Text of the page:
How Do ABLE Accounts and Third Party Special Needs Trust Compare?
Could you compare, from a high level, ABLE accounts and a Third Party Special Needs Trust?
From a high-level perspective, ABLE accounts and Third Party Special Needs Trust are the same in one main way, any money positioned in these accounts are not counted as a resource when an individual with a disability applies for government benefits, such as SSI (Supplemental Security Income) and Medicaid. This similarity means that an individual could have $5,000 or $250,000 in an ABLE account or Special Needs Trust and still qualify for Supplemental Security Income (SSI) and Medicaid.
This is where the similarities end.
An ABLE account is a wonderful account for smaller quantities of money or for the individual with the disability’s money. The reasons for this are due to the rules associated with ABLE Accounts:
- $15,000 annual maximum contribution (+ $12,060 if the individual has earned income matching that amount) for 2018.
- At $100,000 of account value (contribution + growth) SSI (which is a necessary monthly income for most adults with a disability) will be suspended.
- Payback Provision to Medicaid at the end of the individual’s life. This means that any money remaining in an ABLE account when the account holder dies is expected to go back to Medicaid.
- Each state that administers an ABLE account has a maximum, cumulative contribution amount.
- Limited to investment options allowed by each state that administers their ABLE account.
A Third Party Special Needs Trust does not have any of the above limitations. It is very important to understand that all discussions of Special Needs Trusts in this article are only applicable to Third Party Special Needs Trust. Third Party Special Needs Trusts are funded with resources that are not, and never were, owned by the individual with Special Needs.
The majority of the time Third Party Special Needs Trusts are funded by parents, grandparents, or other family members and friends, and many times they are funded with large lump-sums of money when parents or grandparents die. It is at that moment that assets are transferred in the Special Needs Trust so that the individual with the disability will have enough assets to live the rest of their life. The Third Party Special Needs Trust has the following attributes:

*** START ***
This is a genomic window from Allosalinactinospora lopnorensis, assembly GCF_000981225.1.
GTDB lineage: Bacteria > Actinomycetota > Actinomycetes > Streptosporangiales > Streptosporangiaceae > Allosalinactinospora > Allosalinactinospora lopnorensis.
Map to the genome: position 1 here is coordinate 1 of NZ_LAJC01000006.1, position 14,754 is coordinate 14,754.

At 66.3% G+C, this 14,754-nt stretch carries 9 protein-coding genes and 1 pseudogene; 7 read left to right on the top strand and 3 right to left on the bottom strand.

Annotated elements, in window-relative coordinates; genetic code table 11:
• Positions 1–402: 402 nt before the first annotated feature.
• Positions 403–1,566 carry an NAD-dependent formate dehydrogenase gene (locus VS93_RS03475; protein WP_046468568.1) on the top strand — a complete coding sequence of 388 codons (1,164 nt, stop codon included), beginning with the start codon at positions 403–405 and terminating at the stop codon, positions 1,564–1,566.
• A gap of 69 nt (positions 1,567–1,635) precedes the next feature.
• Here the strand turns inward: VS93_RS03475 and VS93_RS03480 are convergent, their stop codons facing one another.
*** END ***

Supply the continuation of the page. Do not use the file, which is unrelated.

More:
- No annual or lifetime maximum contribution.
- Can own multiple types of assets including real estate, mutual funds, stocks, life insurance, bonds, and more.
- NO payback provision to Medicaid (as long as Third Party Special Needs Trust is properly constructed).
- Taxes can be complex and usually requires a well-thought strategy.
- Ability to begin teaching next generation of manager (trustee) how to use by setting up the special needs trust while parents/caregiver are alive with a small amount of money.
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It is also critical to know that both the ABLE account and Special Needs Trust must be managed so that distributions from either account are qualified. If money is used for the wrong reasons from either type of account, continued qualification for government benefits could be put in jeopardy.
Special Needs Trusts and ABLE accounts are not competitors when developing a comprehensive and coordinated Special Needs Plan, but instead, they can be used as complementary tools to ensure that an individual with a diagnosis has the proper level of support to live a wonderful life.
For more information on how to prepare for the future, be sure to contact a financial advisor who specializes in serving families with special needs. A Special Needs Plan is driven by their purpose of Leading Families to Independence through an on-going multi-generational plan. A Special Needs Plan is passionate about families confidently forward.
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Ryan F. Platt, MBA, ChFC, ChSNC, is a registered representative of and offers securities, investment advisory, and financial planning through MML Investors Services, LLC, member SIPC. A Special Needs Plan is not a subsidiary or affiliate of MML Investors Services, LLC, or its affiliated companies. This article is not a recommendation or endorsement of any products.
This article was featured in Issue 75 – Helping Your Child with Autism Thrive